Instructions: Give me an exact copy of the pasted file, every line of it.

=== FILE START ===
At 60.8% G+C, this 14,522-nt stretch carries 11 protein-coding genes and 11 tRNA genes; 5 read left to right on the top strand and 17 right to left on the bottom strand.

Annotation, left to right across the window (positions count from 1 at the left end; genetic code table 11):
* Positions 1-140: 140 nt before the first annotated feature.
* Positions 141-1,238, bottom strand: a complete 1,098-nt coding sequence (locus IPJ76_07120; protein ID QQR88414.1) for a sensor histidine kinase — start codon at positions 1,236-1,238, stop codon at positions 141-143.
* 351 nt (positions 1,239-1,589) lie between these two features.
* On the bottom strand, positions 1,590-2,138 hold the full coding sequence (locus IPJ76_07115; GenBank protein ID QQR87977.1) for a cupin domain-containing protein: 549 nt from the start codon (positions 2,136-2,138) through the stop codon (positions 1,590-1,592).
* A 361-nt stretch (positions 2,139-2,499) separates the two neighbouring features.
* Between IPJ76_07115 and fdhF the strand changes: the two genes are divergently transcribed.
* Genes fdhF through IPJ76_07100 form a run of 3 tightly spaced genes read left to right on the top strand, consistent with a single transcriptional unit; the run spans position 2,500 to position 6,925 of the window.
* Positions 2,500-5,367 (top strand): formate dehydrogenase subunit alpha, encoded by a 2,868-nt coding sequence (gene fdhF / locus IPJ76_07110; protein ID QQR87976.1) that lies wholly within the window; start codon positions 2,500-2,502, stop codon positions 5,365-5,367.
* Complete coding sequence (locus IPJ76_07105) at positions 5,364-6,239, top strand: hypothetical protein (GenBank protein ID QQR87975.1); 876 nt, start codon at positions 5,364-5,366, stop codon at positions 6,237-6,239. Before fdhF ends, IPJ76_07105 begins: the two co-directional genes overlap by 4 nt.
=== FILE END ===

At 60.8% G+C, this 14,522-nt stretch carries 11 protein-coding genes and 11 tRNA genes; 5 read left to right on the top strand and 17 right to left on the bottom strand.

Annotation, left to right across the window (positions count from 1 at the left end; genetic code table 11):
* Positions 1-140: 140 nt before the first annotated feature.
* Positions 141-1,238, bottom strand: a complete 1,098-nt coding sequence (locus IPJ76_07120; protein ID QQR88414.1) for a sensor histidine kinase — start codon at positions 1,236-1,238, stop codon at positions 141-143.
* 351 nt (positions 1,239-1,589) lie between these two features.
* On the bottom strand, positions 1,590-2,138 hold the full coding sequence (locus IPJ76_07115; GenBank protein ID QQR87977.1) for a cupin domain-containing protein: 549 nt from the start codon (positions 2,136-2,138) through the stop codon (positions 1,590-1,592).
* A 361-nt stretch (positions 2,139-2,499) separates the two neighbouring features.
* Between IPJ76_07115 and fdhF the strand changes: the two genes are divergently transcribed.
* Genes fdhF through IPJ76_07100 form a run of 3 tightly spaced genes read left to right on the top strand, consistent with a single transcriptional unit; the run spans position 2,500 to position 6,925 of the window.
* Positions 2,500-5,367 (top strand): formate dehydrogenase subunit alpha, encoded by a 2,868-nt coding sequence (gene fdhF / locus IPJ76_07110; protein ID QQR87976.1) that lies wholly within the window; start codon positions 2,500-2,502, stop codon positions 5,365-5,367.
* Complete coding sequence (locus IPJ76_07105) at positions 5,364-6,239, top strand: hypothetical protein (GenBank protein ID QQR87975.1); 876 nt, start codon at positions 5,364-5,366, stop codon at positions 6,237-6,239. Before fdhF ends, IPJ76_07105 begins: the two co-directional genes overlap by 4 nt.